Montclair State University Receives $1 Million in Scholarships for Local Students

Credits: Natalie Heard Hackett
Credits: Natalie Heard Hackett
Credits: Natalie Heard Hackett
Credits: Natalie Heard Hackett
Credits: Natalie Heard Hackett
Credits: Natalie Heard Hackett
Credits: Natalie Heard Hackett

MONTCLAIR, NJ – The Give Something Back Foundation through its Founder and CEO, Robert Carr presented a $1 Million check to Montclair State University President, Dr. Susan A. Cole, Thursday, for scholarships to 50 local 9th graders that will cover their 4-year college costs in the future.

In attendance during the press conference where the award was announced, were mayors of local surrounding communities including Montclair, Orange, East Orange and Newark.

As a young student, Carr stated that he was given a $250 scholarship that he attributed with helping to change his life. Forty years later, he decided to repay that kindness by creating The Give Something Back Foundation and to assist young people of limited means to success in college and life.

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The $1 million award, will prepay the entire college education for 50 regional-area students and offer ongoing mentorship to students for the duration of their 4-year college career.

MSU President Dr. Susan Cole stated that she had met Carr for the first time recently and “was stricken by his deep commitment and conviction that access to educational opportunities cut through many of society’s most complex problems and provides the solutions we are looking for.”

She added, “Montclair State has a long record of partnering with communities groups, and schools districts and cities in high needs communities and we’re honored to be joined today by partners in the region,” such as Mayors Ras J. Baraka from Newark; Dwayne D. Warren from the City of Orange; Lester E. Taylor III from East Orange; and Robert D. Jackson from Montclair – who all attended the ceremony. Students from Paterson will also benefit from this award, having also been named as regional partners.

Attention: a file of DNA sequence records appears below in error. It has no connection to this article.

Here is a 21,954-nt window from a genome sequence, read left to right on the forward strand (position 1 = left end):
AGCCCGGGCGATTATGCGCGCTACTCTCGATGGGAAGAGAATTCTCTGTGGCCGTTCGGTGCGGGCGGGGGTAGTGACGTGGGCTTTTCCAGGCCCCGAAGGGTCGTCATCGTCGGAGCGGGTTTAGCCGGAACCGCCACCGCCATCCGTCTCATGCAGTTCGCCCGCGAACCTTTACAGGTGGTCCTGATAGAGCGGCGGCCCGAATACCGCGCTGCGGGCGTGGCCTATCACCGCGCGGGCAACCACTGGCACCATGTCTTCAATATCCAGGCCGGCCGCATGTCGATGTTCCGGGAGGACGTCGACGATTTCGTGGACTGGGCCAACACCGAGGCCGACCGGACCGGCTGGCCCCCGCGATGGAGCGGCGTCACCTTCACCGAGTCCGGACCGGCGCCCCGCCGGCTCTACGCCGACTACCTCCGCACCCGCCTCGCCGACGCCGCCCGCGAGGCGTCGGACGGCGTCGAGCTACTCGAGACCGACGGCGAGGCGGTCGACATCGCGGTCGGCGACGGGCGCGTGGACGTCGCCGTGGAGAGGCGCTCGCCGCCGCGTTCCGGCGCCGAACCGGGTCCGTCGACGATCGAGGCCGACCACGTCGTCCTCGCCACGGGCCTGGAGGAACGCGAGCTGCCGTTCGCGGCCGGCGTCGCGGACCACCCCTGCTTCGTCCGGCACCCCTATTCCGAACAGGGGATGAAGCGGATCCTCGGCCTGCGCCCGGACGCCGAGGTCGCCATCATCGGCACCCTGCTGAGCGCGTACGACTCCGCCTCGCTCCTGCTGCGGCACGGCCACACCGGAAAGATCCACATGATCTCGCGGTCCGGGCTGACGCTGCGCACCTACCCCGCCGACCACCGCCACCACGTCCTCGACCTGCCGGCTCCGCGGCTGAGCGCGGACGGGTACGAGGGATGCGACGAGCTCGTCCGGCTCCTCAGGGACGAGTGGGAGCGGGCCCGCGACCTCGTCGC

Jackson stated that he felt Carr's gift was very genreous, "It touches upon the great need to start kids early so that when they get ready to apply for college and when they get into college, they're ready to succeed." 

The University and The City of Newark have a teacher apprenticeship program where participants are committed to provide urban education for three years to teach in Newark’s public schools. In East Orange the University has programs to assist high school students interested in music or in pursuing studies in science. MSU Center for Autism and Early Childhood Mental Health is in the process of training 150 kindergarten and first grade teachers from those cities, in mental health programs for 5 to 7-year olds. 

In Orange, the MSU was awarded $2.5 Million by the U.S. Department of Education plus $900,000 by AmeriCorps to create two university assisted, full-service community’s schools.

Educational institutions in Montclair have also been beneficiaries of a number of partnership programs strengthening math and science education and using technology in the classroom.

Carr explained the purpose of the foundation is “that we provide mentors and scholarships to 9th graders who come from program eligible families to go to college, graduate from college in four years and have no debt in the process.”